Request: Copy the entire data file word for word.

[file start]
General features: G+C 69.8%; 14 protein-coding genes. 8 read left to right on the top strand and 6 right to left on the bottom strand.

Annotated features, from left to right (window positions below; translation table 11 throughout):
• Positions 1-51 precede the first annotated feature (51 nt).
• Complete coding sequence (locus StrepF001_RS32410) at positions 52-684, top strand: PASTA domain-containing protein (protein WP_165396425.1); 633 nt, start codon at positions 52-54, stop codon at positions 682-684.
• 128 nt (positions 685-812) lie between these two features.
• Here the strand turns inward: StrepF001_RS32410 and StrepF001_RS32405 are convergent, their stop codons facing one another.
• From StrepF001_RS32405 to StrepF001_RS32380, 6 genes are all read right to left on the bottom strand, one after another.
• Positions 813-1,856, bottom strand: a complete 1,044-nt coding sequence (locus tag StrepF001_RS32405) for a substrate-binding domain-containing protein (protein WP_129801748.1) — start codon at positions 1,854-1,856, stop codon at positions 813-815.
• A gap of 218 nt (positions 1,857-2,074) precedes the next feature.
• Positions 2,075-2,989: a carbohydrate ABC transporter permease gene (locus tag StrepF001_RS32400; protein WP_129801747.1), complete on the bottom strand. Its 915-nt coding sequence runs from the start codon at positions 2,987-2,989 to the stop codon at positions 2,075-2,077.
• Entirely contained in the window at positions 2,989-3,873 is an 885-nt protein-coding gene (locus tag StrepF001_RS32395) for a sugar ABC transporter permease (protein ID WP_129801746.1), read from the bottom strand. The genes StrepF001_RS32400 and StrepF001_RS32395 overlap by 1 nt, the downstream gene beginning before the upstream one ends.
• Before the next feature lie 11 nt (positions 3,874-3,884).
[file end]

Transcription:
General features: G+C 69.8%; 14 protein-coding genes. 8 read left to right on the top strand and 6 right to left on the bottom strand.

Annotated features, from left to right (window positions below; translation table 11 throughout):
• Positions 1-51 precede the first annotated feature (51 nt).
• Complete coding sequence (locus StrepF001_RS32410) at positions 52-684, top strand: PASTA domain-containing protein (protein WP_165396425.1); 633 nt, start codon at positions 52-54, stop codon at positions 682-684.
• 128 nt (positions 685-812) lie between these two features.
• Here the strand turns inward: StrepF001_RS32410 and StrepF001_RS32405 are convergent, their stop codons facing one another.
• From StrepF001_RS32405 to StrepF001_RS32380, 6 genes are all read right to left on the bottom strand, one after another.
• Positions 813-1,856, bottom strand: a complete 1,044-nt coding sequence (locus tag StrepF001_RS32405) for a substrate-binding domain-containing protein (protein WP_129801748.1) — start codon at positions 1,854-1,856, stop codon at positions 813-815.
• A gap of 218 nt (positions 1,857-2,074) precedes the next feature.
• Positions 2,075-2,989: a carbohydrate ABC transporter permease gene (locus tag StrepF001_RS32400; protein WP_129801747.1), complete on the bottom strand. Its 915-nt coding sequence runs from the start codon at positions 2,987-2,989 to the stop codon at positions 2,075-2,077.
• Entirely contained in the window at positions 2,989-3,873 is an 885-nt protein-coding gene (locus tag StrepF001_RS32395) for a sugar ABC transporter permease (protein ID WP_129801746.1), read from the bottom strand. The genes StrepF001_RS32400 and StrepF001_RS32395 overlap by 1 nt, the downstream gene beginning before the upstream one ends.
• Before the next feature lie 11 nt (positions 3,874-3,884).